90 Such was their armour. The Kyprians furnished a hundred and fifty ships. For their equipment, their princes wore turbans wrapped round their heads. The people wore tunics, but in all else were like the Greeks. Their tribes are these:​ some are from Salamis and Athens, some from Arkadia, some from Kythnos, some from Phoinike, and some from Ethiopia, as the Kyprians themselves say.

[Kilikians / Cilicians]

91 The Kilikians (Cilicians) furnished a hundred ships. These, too, wore on their heads the helmets of their country, carrying bucklers of raw ox-hide for shields, and clad in woollen tunics. Each had two javelins and a sword fashioned almost the same as the single-edged swords (falchions) of Egypt. These Kilikians were in old time called Hypachaians, and took the name they bear from Kilix a Phoenician, son of Agenor.​ The Pamphylians furnished thirty ships: they were armed like Greeks. These Pamphylians are descended from the Trojans of the dispersal who followed Amphilochos and Kalchas.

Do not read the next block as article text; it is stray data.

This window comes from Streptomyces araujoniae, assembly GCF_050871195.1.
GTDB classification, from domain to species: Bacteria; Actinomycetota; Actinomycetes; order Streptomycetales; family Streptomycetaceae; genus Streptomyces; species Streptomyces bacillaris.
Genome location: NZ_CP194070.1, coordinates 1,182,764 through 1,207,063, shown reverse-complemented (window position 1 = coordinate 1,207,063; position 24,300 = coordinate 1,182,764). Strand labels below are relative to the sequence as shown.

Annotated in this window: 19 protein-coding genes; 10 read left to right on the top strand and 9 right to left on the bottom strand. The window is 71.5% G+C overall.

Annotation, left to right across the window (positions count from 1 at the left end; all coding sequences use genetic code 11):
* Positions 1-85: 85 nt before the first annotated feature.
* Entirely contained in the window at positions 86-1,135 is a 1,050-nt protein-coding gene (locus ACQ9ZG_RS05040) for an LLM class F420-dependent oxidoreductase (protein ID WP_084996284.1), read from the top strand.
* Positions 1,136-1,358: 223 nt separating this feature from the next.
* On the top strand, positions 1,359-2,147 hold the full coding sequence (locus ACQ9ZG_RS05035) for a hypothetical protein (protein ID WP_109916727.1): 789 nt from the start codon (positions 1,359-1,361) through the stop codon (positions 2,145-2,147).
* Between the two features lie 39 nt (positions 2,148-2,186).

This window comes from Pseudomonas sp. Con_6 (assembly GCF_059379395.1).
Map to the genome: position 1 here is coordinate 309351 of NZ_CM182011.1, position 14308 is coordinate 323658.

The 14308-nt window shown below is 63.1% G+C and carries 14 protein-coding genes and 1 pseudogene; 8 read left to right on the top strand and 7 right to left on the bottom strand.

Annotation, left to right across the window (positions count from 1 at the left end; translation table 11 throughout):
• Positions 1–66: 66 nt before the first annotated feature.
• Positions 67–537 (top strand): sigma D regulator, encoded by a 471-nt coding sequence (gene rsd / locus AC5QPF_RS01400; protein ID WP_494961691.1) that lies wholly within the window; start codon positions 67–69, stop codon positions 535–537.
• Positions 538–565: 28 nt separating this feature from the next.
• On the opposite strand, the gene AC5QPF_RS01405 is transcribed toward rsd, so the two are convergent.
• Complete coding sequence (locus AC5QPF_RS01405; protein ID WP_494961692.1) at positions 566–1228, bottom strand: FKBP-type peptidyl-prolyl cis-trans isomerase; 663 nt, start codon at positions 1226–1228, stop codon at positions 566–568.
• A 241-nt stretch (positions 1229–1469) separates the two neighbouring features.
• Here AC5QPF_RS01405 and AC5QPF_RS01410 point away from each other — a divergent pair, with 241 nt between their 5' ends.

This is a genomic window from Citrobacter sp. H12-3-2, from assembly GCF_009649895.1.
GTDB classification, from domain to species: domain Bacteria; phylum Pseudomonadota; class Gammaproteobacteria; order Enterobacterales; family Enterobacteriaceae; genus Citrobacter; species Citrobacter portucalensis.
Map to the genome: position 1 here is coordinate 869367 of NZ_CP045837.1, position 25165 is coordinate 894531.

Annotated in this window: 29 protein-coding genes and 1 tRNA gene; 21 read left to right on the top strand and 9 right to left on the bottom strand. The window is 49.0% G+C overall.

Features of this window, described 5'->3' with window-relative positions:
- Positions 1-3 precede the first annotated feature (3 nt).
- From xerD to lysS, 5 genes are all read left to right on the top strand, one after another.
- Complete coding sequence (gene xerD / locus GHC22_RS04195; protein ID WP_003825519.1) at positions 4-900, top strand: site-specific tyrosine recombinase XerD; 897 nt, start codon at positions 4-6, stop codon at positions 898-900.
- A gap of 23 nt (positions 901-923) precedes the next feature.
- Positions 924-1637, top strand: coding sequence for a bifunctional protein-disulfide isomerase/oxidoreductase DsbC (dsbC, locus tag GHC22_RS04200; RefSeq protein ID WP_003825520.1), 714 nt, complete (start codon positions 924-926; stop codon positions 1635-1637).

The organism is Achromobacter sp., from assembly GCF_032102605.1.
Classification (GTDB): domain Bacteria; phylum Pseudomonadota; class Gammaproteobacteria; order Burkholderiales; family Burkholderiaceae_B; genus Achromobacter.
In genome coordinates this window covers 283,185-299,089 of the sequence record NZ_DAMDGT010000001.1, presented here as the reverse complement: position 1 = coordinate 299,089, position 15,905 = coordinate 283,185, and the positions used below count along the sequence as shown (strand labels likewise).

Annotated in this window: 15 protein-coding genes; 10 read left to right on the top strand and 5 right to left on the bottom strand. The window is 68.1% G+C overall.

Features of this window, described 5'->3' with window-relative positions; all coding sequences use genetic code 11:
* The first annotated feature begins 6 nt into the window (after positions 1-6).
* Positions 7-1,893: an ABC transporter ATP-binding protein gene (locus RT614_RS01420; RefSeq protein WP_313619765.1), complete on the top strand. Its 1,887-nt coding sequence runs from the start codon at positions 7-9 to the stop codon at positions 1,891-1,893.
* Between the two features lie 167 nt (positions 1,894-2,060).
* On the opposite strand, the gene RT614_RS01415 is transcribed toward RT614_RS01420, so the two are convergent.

[Lykians / Lycians]

92 The Lykians (Lycians) furnished fifty ships. They wore upper-body-armour (cuirasses) and shin-armour (greaves), carrying bows of cornel-wood and unfeathered arrows and javelins. Goat-skins hung from their shoulders, and they wore on their heads caps set about with feathers. They also had daggers and scimitars. The Lykians were of Kretan descent, and were once called Termilians. They took the name they bear from Lykos son of Pandion, an Athenian.

[Dorians, Ionians, and Greek islanders]